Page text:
Figure 2: SecinH3 inhibits insulin signalling in HepG2 cells.
Figure 3: Impaired cytohesin function results in hepatic insulin resistance.


  1. Cherfils, J. & Chardin, P. GEFs: structural basis for their activation of small GTP-binding proteins. Trends Biochem. Sci. 24, 306–311 (1999)

    Article  CAS  Google Scholar 

  2. Jackson, C. L. & Casanova, J. E. Turning on ARF: the Sec7 family of guanine-nucleotide-exchange factors. Trends Cell Biol. 10, 60–67 (2000)

    Article  CAS  Google Scholar 

  3. Hashimoto, S. et al. Requirement for Arf6 in breast cancer invasive activities. Proc. Natl Acad. Sci. USA 101, 6647–6652 (2004)

    Article  ADS  CAS  Google Scholar 

  4. Gonzalez-Garcia, A. et al. RalGDS is required for tumor formation in a model of skin carcinogenesis. Cancer Cell 7, 219–226 (2005)

    Article  CAS  Google Scholar 

  5. Malliri, A. et al. Mice deficient in the Rac activator Tiam1 are resistant to Ras-induced skin tumours. Nature 417, 867–871 (2002)

    Article  ADS  CAS  Google Scholar 

  6. Donaldson, J. G., Finazzi, D. & Klausner, R. D. Brefeldin A inhibits Golgi membrane-catalysed exchange of guanine nucleotide onto ARF protein. Nature 360, 350–352 (1992)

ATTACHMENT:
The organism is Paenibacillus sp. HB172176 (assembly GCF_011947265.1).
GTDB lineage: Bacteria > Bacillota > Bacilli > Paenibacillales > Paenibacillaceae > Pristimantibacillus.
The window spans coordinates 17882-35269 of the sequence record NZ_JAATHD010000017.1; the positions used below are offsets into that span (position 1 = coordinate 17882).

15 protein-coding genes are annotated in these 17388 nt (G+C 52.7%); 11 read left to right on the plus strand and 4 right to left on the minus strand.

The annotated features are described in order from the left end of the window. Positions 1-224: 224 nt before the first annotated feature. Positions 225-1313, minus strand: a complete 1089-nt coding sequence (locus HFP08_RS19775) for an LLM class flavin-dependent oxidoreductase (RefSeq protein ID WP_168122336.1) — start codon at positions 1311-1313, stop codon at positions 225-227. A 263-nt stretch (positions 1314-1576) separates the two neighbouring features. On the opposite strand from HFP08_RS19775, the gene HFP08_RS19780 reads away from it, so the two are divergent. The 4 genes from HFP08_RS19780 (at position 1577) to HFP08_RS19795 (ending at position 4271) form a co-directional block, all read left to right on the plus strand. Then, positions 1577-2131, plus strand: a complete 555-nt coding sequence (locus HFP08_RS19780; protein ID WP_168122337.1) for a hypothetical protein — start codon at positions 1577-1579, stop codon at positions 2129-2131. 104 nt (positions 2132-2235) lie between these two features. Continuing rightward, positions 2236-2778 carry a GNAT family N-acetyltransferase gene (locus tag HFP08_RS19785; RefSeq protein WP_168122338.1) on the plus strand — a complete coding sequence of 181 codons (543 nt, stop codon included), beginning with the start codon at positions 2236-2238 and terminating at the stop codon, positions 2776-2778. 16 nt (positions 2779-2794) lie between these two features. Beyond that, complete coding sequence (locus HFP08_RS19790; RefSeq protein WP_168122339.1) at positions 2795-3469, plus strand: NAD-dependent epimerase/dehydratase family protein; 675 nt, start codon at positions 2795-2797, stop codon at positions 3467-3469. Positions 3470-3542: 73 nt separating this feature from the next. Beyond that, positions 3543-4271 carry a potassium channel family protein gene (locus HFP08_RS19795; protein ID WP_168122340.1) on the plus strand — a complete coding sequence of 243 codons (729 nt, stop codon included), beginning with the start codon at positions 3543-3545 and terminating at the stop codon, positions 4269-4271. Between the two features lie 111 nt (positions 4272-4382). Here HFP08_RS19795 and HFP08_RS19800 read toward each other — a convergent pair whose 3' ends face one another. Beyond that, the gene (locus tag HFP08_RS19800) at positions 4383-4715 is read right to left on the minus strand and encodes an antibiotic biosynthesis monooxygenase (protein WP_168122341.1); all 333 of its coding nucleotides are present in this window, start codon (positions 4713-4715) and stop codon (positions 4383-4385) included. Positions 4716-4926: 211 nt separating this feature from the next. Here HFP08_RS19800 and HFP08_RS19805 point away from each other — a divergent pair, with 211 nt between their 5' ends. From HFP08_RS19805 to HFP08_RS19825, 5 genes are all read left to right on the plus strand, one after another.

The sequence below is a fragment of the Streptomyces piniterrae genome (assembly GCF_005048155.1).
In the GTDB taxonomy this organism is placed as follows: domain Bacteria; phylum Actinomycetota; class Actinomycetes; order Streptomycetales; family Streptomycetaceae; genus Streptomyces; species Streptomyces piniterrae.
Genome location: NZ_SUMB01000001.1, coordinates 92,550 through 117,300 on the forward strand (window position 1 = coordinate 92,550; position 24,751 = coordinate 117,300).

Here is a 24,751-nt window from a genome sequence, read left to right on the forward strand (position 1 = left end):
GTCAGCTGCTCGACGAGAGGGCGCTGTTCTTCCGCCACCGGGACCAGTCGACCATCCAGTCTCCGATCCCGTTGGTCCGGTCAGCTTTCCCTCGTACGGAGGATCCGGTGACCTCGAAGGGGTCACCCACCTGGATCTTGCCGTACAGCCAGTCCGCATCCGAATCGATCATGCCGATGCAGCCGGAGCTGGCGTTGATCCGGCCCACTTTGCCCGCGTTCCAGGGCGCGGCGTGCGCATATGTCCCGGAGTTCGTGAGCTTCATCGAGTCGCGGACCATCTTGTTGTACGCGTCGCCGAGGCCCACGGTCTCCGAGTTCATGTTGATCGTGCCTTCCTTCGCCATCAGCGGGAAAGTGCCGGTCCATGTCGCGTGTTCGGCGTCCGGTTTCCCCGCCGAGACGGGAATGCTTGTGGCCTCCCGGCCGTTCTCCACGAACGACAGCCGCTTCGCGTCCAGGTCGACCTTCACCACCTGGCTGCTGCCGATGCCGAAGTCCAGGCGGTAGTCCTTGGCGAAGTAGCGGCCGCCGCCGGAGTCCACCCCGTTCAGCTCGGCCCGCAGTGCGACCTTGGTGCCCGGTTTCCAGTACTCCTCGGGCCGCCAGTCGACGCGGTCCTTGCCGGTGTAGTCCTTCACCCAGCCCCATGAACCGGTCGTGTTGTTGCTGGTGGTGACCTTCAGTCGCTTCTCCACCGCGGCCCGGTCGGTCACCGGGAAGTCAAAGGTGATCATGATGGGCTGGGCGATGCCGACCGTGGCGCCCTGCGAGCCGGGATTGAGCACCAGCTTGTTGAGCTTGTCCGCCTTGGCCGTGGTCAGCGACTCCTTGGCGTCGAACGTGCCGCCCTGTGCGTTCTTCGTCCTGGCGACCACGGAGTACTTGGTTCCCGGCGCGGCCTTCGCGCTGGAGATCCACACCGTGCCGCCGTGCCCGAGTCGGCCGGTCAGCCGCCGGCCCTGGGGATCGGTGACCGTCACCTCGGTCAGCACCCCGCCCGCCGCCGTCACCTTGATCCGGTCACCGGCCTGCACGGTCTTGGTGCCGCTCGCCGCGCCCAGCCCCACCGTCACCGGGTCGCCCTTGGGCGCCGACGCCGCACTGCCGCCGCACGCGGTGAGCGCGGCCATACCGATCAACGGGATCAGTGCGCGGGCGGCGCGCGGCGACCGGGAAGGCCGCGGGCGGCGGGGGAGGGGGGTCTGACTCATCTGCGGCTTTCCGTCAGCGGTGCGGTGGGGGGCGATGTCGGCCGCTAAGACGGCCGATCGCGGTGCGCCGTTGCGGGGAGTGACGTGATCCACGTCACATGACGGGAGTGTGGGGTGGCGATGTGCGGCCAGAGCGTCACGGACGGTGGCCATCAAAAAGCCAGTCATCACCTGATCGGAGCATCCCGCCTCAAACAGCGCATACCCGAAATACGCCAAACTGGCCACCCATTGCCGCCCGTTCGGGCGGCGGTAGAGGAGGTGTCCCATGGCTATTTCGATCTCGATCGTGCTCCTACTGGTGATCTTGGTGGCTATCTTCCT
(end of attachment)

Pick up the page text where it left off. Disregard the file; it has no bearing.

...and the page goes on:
Article  ADS  CAS  Google Scholar 

  7. Helms, J. B. & Rothman, J. E. Inhibition by brefeldin A of a Golgi membrane enzyme that catalyses exchange of guanine nucleotide bound to ARF. Nature 360, 352–354 (1992)

    Article  ADS  CAS  Google Scholar 

  8. Morinaga, N., Tsai, S.-C., Moss, J. & Vaughan, M. Isolation of a brefeldin A-inhibited guanine nucleotide-exchange protein for ADP ribosylation factor (ARF) 1 and ARF3 that contains a Sec7-like domain. Proc. Natl Acad. Sci. USA 93, 12856–12860 (1996)

    Article  ADS  CAS  Google Scholar 

  9. Peyroche, A. et al. Brefeldin A acts to stabilize an abortive ARF–GDP–Sec7 domain protein complex: involvement of specific residues of the Sec7 domain. Mol. Cell. Biol. 3, 275–285 (1999)

    CAS  Google Scholar 

  10. Mayer, G. et al. Controlling small guanine-nucleotide-exchange factor function through cytoplasmic RNA intramers. Proc. Natl Acad. Sci. USA 98, 4961–4965 (2001)

    Article  ADS  CAS  Google Scholar